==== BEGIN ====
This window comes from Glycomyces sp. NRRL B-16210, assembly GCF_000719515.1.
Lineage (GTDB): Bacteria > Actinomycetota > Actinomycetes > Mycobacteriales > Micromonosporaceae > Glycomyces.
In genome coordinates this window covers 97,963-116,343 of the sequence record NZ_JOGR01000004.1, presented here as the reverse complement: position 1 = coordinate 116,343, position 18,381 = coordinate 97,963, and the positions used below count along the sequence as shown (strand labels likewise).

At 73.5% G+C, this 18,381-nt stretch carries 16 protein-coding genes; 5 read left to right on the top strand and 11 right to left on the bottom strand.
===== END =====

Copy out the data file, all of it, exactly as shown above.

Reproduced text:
This window comes from Glycomyces sp. NRRL B-16210, assembly GCF_000719515.1.
Lineage (GTDB): Bacteria > Actinomycetota > Actinomycetes > Mycobacteriales > Micromonosporaceae > Glycomyces.
In genome coordinates this window covers 97,963-116,343 of the sequence record NZ_JOGR01000004.1, presented here as the reverse complement: position 1 = coordinate 116,343, position 18,381 = coordinate 97,963, and the positions used below count along the sequence as shown (strand labels likewise).

At 73.5% G+C, this 18,381-nt stretch carries 16 protein-coding genes; 5 read left to right on the top strand and 11 right to left on the bottom strand.